Sometimes the image or word in the geometric center of the poem is a hinge point or a clue. In verse 36, the central foot of the poem is about the inseparable intimacy of the two lovers. Interestingly, this word is a partial rhyme for mÀõai and for the usual Tamil word for elephant, which is not used in this poem. The effect here is that the conscious statement of the heroine is contradicted by the very way she is making her statement. The elephant is in the room, even though she denies it by her words. On another level, the deeper intelligence, sleeping under the surface, is the point here.
Sometimes the poem seems to flow backwards, with images at the beginning of the poem only making sense at the end. Throwing the reader back to the beginning of the poem seems to be one of the reasons for this device, as in verse 46. The original doesn’t begin with any mention of the lover. Ramanujan reordered this poem in his translation (and I followed him in mine) so that the heroine’s suggestion wouldn’t be lost in the poem in English. The original poem unfolds from the opening image of the wings like faded waterlilies and ends with the statement that her lover has left for another land. When the reader skips back to the beginning, automatically because of the surprise of the revelation at the end, the image of those limp brown wings suggests that no one is really going anywhere. This device superimposes that suggestion over the heroine’s suggestion that her lover will return to her, as the sparrows return to their nests, because he can’t escape the loneliness of life without her. This sort of set up, with no escape through the ends of the poem, forces the reader to circumambulate the center of the poem, where the image of the sparrows playing in the dust of dried cow dung is the trapdoor’s hinge. In traditional Indian villages, dried cow dung is used as fuel.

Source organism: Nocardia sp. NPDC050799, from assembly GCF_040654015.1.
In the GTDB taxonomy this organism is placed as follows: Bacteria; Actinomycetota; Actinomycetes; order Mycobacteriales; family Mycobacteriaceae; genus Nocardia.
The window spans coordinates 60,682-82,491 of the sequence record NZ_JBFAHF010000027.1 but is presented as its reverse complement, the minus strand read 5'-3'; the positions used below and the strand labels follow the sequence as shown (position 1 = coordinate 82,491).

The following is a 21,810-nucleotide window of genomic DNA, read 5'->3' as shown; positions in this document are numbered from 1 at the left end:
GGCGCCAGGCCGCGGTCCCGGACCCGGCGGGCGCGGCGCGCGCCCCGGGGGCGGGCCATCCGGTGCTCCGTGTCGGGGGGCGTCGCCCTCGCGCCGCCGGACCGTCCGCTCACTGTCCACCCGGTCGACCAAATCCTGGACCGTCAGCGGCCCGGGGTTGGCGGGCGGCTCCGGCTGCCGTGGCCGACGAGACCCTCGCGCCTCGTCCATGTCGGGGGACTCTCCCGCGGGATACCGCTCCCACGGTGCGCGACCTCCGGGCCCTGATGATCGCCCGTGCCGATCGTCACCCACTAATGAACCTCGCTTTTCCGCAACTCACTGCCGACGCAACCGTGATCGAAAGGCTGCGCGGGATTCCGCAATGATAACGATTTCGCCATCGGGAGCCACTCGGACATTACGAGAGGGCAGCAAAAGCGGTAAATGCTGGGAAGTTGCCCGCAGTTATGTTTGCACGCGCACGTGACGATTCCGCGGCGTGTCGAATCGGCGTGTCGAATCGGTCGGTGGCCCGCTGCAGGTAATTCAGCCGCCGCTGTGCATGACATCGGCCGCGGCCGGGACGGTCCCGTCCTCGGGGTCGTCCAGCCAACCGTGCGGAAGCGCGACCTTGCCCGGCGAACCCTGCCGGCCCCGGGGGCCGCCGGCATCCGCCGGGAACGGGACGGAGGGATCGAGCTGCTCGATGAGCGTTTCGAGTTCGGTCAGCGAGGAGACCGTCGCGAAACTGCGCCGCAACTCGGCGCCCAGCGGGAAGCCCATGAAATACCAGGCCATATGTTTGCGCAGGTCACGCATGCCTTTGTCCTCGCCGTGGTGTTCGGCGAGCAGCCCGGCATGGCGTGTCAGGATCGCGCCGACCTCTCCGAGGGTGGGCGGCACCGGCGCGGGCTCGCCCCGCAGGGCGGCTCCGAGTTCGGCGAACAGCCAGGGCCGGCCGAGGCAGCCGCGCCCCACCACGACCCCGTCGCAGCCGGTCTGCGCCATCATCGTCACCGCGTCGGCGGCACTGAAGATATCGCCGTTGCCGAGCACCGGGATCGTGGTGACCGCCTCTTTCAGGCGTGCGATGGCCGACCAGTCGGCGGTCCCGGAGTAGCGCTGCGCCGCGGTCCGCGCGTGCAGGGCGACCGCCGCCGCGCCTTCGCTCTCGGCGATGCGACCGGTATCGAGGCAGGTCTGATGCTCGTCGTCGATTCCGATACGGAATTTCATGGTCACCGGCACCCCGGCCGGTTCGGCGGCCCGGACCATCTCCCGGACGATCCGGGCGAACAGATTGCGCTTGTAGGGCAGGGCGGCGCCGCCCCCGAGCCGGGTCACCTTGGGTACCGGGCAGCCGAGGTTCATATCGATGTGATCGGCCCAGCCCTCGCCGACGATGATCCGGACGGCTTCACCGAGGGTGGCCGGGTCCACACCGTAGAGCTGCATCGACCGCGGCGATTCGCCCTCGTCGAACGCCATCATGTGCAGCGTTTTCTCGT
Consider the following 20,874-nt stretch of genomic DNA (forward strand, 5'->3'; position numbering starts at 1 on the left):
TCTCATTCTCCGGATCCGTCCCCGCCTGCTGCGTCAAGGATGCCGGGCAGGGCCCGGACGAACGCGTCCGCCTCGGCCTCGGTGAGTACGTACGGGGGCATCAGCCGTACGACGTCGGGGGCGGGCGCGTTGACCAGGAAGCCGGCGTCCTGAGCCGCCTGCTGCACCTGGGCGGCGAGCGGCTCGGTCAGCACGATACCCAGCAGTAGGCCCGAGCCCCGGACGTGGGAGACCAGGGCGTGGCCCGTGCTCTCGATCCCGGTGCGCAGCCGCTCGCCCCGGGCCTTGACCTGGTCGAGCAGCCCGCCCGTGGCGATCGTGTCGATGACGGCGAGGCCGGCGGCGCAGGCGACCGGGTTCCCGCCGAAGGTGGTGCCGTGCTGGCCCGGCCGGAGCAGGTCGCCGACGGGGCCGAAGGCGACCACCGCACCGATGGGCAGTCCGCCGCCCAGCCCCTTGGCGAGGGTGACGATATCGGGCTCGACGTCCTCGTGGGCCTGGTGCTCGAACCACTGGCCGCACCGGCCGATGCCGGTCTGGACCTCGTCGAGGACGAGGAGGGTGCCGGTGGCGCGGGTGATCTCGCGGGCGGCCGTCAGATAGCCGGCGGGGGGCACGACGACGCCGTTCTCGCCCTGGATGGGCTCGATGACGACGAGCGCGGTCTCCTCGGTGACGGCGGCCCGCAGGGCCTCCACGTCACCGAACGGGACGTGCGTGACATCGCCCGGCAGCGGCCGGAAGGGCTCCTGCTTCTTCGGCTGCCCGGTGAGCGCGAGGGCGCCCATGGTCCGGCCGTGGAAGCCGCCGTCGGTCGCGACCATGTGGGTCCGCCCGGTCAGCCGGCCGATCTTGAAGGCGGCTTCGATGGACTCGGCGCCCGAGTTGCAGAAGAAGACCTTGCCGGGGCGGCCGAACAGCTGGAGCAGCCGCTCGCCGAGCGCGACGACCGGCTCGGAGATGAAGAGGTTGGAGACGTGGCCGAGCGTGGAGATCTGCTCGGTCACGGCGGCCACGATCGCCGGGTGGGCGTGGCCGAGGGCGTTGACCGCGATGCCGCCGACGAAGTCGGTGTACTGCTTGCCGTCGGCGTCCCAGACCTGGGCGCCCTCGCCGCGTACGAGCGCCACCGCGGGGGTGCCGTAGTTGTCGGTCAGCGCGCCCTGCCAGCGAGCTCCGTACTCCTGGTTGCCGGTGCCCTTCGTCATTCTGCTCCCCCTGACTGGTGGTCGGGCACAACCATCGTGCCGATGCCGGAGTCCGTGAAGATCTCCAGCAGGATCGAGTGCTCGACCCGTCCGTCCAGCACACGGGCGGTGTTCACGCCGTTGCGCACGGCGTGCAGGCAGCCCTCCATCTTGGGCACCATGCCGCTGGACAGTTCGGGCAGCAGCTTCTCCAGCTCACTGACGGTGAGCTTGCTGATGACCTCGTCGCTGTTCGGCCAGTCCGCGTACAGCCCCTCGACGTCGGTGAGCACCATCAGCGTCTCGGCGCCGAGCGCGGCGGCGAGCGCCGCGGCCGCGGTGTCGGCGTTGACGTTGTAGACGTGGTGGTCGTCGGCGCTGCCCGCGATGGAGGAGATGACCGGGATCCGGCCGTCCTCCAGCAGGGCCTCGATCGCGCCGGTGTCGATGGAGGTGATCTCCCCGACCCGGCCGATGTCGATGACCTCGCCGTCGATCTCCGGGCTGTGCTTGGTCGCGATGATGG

The mysteriousness of these love poems is even more striking because they were compiled during the legendary gatherings of Tamil poets and scholars roughly a thousand years ago. I wondered, why love poems? Why landscapes and flowers? I went to philosophy texts for those answers. (Thanks Wittgenstein!) The commentary in Edwin F. Bryant’s translation of The Yoga Sutras of Patañjali explains: “The senses can grasp only sense objects, but not vice versa; the mind can perceive the senses, but not vice versa; and the purusa [soul] can perceive the mind, but not vice versa.” So one conclusion is that the love poetry of Kuruntokai and the other akam poems of the Cankam era mean to stand firmly among the sense objects of the world and point absolutely in the direction of the soul, transcending the limits of this world.
A.K. Ramanujan’s books Poems of Love and War and The Interior Landscape offer a fascinating discussion of Tamil akam poetry. I also consulted Robert Butler’s translation, which includes informative footnotes on the language, flora and fauna, and traditional commentaries on the verses. I’m grateful to B. Jeyaganesh and my mother, who offered literal translations and discussion. None of us are scholars on these poems or on ancient Tamil, so I can only claim that these translations are my attempt to make guideposts, in contemporary American poetry-ese, pointing to the sublime trapdoors embedded in these poems. These guideposts have helped me to find my own poems, too, by inspiring a sequence based on the landscapes and poetic devices of akam poetry. Pushing away the limits of my language has expanded my world a bit; thanks, Wittgenstein.